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Mucormycosis co-infection in COVID-19 patients: An update

Alkhamiss, Abdullah S and Ahmed, Ahmed A and Rasheed, Zafar and Alghsham, Ruqaih and Shariq, Ali and Alsaeed, Thamir and Althwab, Sami A and Alsagaby, Suliman and Aljohani, Abdullah SM and Alhumaydhi, Fahad A and Alduraibi, Sharifa K and Alduraibi, Alaa K and Alhomaidan, Homaidan T and Allemailem, Khaled S and Alharbi, Raya A and Alamro, Samar A and Alqusayer, Arwa M and Alharbi, Sahim A and Alharby, Thekra A and Almujaydil, Mona S and Mousa, Ayman M and Alghaniam, Sultan A and Alghunaim, Abdulrhman A and Alghamdi, Rana and Fernández, Nelson and Al Abdulmonem, Waleed (2022) 'Mucormycosis co-infection in COVID-19 patients: An update.' Open Life Sciences, 17 (1). pp. 917-937. ISSN 2391-5412

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Mucormycosis (MCM) is a rare fungal disorder that has recently been increased in parallel with novel COVID-19 infection. MCM with COVID-19 is extremely lethal, particularly in immunocompromised individuals. The collection of available scientific information helps in the management of this co-infection, but still, the main question on COVID-19, whether it is occasional, participatory, concurrent, or coincidental needs to be addressed. Several case reports of these co-infections have been explained as causal associations, but the direct contribution in immunocompromised individuals remains to be explored completely. This review aims to provide an update that serves as a guide for the diagnosis and treatment of MCM patients’ co-infection with COVID-19. The initial report has suggested that COVID-19 patients might be susceptible to developing invasive fungal infections by different species, including MCM as a co-infection. In spite of this, co-infection has been explored only in severe cases with common triangles: diabetes, diabetes ketoacidosis, and corticosteroids. Pathogenic mechanisms in the aggressiveness of MCM infection involves the reduction of phagocytic activity, attainable quantities of ferritin attributed with transferrin in diabetic ketoacidosis, and fungal heme oxygenase, which enhances iron absorption for its metabolism. Therefore, severe COVID-19 cases are associated with increased risk factors of invasive fungal co-infections. In addition, COVID-19 infection leads to reduction in cluster of differentiation, especially CD4+ and CD8+ T cell counts, which may be highly implicated in fungal co-infections. Thus, the progress in MCM management is dependent on a different strategy, including reduction or stopping of implicit predisposing factors, early intake of active antifungal drugs at appropriate doses, and complete elimination via surgical debridement of infected tissues.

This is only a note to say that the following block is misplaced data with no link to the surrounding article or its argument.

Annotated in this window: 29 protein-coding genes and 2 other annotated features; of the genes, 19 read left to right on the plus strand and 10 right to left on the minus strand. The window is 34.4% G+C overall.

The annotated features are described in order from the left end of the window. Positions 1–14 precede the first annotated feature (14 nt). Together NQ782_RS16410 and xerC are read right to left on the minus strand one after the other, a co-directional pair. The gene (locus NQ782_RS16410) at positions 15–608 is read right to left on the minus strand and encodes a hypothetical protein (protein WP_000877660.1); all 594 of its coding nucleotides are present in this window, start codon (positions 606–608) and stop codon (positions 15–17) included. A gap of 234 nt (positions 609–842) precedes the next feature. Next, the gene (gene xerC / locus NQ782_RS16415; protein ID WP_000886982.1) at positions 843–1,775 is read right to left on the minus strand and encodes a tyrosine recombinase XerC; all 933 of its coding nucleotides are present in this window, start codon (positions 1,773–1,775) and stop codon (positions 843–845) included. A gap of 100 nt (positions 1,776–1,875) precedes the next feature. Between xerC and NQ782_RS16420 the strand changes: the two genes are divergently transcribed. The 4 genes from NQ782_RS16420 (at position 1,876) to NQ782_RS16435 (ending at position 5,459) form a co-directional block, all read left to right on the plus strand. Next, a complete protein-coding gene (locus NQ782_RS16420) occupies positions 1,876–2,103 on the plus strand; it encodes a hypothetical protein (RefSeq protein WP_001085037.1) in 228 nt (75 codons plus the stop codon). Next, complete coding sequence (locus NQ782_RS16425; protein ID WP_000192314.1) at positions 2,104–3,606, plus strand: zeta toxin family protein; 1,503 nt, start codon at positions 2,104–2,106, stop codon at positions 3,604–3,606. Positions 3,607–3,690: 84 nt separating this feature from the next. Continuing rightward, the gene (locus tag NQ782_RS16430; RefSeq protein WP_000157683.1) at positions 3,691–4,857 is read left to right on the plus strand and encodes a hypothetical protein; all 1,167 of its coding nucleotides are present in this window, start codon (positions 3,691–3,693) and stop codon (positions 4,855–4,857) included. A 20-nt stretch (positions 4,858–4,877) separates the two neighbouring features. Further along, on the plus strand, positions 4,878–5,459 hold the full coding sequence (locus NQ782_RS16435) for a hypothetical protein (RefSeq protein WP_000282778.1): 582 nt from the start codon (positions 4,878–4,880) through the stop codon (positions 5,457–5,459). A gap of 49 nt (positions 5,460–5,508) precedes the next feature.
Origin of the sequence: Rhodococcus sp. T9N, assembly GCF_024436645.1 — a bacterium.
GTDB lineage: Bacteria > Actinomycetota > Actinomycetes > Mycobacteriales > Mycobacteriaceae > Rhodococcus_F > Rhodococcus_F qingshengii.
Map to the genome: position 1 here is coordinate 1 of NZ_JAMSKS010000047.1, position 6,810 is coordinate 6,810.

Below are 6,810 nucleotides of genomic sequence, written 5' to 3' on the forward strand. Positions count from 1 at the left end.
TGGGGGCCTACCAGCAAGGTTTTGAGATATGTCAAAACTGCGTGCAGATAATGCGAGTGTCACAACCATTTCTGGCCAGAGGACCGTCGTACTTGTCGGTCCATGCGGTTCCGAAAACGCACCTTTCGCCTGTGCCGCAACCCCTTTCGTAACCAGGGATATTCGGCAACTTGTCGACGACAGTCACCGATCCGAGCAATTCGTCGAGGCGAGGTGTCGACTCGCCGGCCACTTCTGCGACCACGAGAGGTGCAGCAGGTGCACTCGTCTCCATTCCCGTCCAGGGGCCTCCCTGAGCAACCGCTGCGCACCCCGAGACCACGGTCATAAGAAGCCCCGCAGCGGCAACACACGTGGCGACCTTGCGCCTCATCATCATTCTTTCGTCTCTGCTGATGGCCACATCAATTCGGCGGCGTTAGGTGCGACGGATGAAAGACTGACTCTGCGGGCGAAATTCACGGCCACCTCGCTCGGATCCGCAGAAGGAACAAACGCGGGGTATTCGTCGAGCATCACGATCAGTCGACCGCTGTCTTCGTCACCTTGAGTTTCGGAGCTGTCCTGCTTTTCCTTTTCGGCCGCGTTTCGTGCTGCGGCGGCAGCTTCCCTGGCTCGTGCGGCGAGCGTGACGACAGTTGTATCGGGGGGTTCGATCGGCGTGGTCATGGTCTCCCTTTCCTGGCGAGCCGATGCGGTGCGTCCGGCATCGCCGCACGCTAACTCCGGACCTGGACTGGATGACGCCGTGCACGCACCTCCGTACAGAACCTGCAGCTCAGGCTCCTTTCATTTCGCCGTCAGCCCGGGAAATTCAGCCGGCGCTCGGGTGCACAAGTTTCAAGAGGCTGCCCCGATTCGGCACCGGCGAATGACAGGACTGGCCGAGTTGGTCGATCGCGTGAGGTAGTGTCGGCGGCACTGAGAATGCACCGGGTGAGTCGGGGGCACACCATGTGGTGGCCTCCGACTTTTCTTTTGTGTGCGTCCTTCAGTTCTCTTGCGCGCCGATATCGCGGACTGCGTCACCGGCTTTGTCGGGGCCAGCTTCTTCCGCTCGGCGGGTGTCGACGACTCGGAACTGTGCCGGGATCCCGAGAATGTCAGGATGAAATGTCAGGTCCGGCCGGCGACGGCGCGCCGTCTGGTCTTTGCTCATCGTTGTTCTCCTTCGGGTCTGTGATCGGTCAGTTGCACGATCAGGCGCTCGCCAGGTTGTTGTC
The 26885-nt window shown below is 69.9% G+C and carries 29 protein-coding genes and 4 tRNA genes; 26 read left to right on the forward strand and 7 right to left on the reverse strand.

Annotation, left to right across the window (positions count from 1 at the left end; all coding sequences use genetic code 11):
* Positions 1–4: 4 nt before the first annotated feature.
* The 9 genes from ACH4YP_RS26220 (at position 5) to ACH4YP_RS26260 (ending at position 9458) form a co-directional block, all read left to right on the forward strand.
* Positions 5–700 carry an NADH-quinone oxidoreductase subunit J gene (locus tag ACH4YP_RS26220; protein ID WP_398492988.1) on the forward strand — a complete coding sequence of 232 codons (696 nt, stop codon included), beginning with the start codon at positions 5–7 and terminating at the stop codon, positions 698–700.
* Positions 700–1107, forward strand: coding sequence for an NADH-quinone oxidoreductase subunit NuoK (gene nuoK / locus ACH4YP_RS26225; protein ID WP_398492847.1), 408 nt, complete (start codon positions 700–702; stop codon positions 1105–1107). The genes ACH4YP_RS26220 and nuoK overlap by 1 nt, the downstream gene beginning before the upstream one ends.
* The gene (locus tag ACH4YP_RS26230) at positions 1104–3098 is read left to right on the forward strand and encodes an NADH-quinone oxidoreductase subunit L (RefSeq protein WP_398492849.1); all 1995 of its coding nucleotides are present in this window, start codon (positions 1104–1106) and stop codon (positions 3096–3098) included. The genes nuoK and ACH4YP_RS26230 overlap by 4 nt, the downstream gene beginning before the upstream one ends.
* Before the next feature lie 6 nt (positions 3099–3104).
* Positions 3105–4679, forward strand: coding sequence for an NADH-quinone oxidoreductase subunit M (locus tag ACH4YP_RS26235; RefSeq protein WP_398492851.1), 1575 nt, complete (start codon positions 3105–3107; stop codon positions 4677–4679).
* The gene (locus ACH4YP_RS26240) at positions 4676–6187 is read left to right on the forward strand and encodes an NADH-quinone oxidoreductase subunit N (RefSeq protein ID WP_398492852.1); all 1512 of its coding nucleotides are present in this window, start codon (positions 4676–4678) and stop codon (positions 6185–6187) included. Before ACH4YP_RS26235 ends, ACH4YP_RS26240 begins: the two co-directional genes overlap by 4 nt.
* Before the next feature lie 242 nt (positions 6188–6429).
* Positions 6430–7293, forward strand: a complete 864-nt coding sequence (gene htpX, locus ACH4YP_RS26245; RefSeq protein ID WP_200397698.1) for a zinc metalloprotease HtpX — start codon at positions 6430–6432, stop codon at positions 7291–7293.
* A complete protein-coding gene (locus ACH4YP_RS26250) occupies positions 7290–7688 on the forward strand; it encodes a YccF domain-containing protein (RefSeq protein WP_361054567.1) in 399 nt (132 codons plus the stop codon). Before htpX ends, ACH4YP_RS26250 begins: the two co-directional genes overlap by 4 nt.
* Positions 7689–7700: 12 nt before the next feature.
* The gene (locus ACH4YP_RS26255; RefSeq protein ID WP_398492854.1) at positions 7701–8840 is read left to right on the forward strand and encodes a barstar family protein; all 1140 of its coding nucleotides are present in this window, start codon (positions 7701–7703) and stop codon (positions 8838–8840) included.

Item Type: Article
Uncontrolled Keywords: mucormycosis; immunocompromise; COVID-19; rhino-orbito-cerebral; pulmonary; diabetes: diabetes ketoacidosis; corticosteroids
Divisions: Faculty of Science and Health
Faculty of Science and Health > Life Sciences, School of
SWORD Depositor: Elements
Depositing User: Elements
Date Deposited: 05 Sep 2022 16:04
Last Modified: 05 Sep 2022 16:04

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